I am back from a break in Florida, where nobody talks about falling house prices any more.
They are a self-evident axiom illustrated by the lack of activity on half-finished building sites where developers have run out of money or else decided to keep their bank facilities out of harm's way for the duration.
So it is pleasant to come back to a reminder that on this side of the water not everybody is overwhelmed by doom.
There was an email from the EEF about a credit crunch survey confirming that British industry is faring a great deal better than British banking.
Only three per cent of the respondents said that they face a "significant" increase in the cost of borrowed money.
Forty per cent reported no change at all. Only 20 per cent said the crunch was having a negative impact on investment. And three times as many said it made no difference.
Small companies are having much the same experience as big ones. Inter-bank distrust may be rife to the extent that banks refuse to lend to each other for longer than overnight, but they are still content to go on making money lending to most of the EEF's members.
Long may that continue.
You never know, it may, if the pound goes on drifting lower. And that would restore British industry's competitive edge.
With all the misery in the US, American exporters are enjoying a terrific run courtesy of the cheap dollar.
Then look at the stock market. The debate is whether the bear market has already begun, or whether it is lurking round the corner for 2008.
Well, a newsletter called "The Advisor", intended for IFAs, took a look at what the market did in the last two British recessions.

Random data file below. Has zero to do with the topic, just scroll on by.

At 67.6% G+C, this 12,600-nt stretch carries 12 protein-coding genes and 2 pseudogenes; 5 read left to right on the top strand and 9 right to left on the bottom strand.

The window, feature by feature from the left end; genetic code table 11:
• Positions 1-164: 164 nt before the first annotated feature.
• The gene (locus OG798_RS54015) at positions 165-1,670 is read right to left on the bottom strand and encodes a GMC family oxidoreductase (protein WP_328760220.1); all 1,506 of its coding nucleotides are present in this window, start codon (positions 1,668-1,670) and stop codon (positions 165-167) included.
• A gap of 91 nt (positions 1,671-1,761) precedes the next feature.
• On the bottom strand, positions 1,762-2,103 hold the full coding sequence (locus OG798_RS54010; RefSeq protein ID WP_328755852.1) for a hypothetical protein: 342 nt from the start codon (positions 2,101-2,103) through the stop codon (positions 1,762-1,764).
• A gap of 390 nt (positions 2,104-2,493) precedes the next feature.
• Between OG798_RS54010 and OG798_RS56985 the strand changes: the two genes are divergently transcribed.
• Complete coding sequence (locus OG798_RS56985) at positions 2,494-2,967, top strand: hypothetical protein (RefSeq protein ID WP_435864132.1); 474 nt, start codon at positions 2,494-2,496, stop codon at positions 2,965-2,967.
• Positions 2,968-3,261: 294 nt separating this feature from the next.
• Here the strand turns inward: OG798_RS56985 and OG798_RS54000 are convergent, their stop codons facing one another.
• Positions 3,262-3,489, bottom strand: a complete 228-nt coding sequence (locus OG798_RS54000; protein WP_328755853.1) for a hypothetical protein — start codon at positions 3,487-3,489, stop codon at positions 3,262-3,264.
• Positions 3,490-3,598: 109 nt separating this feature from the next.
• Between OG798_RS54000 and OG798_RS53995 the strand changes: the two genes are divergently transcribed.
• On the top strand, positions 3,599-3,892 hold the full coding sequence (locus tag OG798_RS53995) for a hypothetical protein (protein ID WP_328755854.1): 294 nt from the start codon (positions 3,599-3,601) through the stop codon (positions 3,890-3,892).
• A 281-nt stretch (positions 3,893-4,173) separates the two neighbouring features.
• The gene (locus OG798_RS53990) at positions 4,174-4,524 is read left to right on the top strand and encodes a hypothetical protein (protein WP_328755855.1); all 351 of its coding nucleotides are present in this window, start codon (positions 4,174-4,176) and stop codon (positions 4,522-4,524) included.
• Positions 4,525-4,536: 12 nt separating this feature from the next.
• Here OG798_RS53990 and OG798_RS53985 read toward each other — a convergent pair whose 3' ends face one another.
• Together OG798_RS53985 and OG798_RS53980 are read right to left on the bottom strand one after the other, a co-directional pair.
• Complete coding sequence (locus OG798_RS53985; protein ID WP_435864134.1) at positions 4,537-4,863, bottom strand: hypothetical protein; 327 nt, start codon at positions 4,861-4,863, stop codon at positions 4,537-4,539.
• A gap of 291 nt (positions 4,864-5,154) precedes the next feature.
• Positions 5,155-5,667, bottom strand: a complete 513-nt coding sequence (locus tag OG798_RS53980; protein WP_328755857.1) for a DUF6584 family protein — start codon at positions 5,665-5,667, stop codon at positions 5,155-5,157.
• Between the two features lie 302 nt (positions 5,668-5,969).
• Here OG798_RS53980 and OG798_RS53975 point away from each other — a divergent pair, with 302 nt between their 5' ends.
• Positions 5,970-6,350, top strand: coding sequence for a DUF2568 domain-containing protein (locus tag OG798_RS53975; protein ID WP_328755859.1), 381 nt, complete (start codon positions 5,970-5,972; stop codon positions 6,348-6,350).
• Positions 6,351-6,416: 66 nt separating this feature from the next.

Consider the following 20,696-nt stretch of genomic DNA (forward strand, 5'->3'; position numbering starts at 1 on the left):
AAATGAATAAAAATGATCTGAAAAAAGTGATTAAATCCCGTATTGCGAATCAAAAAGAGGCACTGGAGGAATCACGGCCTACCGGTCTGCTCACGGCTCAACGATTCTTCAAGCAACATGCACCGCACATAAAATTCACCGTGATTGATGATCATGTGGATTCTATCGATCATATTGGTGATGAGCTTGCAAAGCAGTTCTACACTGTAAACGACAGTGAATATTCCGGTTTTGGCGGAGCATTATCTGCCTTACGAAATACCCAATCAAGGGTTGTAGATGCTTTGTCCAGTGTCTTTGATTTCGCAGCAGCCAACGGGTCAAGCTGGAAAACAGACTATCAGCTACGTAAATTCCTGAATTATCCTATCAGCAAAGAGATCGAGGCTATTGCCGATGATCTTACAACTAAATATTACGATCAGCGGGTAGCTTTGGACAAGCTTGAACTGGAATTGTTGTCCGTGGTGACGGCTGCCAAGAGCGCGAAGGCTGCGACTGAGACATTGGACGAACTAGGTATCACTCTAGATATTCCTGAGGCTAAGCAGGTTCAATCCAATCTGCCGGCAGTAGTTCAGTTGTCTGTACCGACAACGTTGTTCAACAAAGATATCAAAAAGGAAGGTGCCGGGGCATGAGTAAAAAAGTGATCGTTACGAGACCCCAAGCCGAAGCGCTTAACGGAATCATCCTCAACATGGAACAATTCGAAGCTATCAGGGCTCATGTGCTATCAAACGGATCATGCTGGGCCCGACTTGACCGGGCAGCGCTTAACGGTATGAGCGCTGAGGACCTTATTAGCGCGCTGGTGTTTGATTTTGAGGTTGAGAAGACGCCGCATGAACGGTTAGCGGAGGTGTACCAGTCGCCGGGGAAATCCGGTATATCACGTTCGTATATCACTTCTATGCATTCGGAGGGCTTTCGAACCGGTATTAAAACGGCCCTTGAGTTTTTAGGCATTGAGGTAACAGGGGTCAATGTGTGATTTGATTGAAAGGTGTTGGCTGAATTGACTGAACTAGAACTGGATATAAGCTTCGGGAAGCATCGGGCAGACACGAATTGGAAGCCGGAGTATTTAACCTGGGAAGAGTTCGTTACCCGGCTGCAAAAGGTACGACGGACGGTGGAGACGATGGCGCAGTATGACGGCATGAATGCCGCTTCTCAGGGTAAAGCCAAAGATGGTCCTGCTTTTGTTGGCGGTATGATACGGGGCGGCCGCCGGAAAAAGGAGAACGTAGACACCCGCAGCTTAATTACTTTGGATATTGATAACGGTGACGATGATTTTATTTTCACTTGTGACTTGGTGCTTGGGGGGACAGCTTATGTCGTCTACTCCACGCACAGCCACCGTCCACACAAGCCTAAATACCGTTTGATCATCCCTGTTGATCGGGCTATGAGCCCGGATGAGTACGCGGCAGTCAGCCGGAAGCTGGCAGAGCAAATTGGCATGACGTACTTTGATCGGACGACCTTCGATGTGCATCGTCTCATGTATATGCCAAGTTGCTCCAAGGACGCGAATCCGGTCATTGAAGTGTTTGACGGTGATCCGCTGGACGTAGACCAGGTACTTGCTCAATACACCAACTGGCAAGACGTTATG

In 1980-84, when a disastrous engineering strike was followed by the Thatcher Government's dismantling of mass employment manufacturing, the All-share index rose each year, by an annual average of 27.7 per cent.
Then in 1991-95, when house prices dropped by 18.4 per cent from peak to trough and did not recover measured against other inflation until 1998, in only one year did share prices finish lower than they started.
That was 1994 when the loss was a bearable 5.9 per cent.
Note: both those recessions entailed banking crises as well as currency crises and stricken property markets and the kind of unemployment we have come to regard as history.
Yet share prices comfortably outstripped the inflation of the time, although they did not in the cruel recession of the mid-70s.
That, hopefully, really is history. The catch with all this is that you can get a nasty bear market without much in the way of a recession.
It happened only seven years ago. Then stock markets had been carried away by the notion that technology had transformed the working landscape and abolished the business cycle - just as G Brown later claimed he had done.
This time the transformation is supposedly coming from India and China. Those countries may well be about to take an unwelcome breather along the way.
But you cannot blame them for Northern Rock. :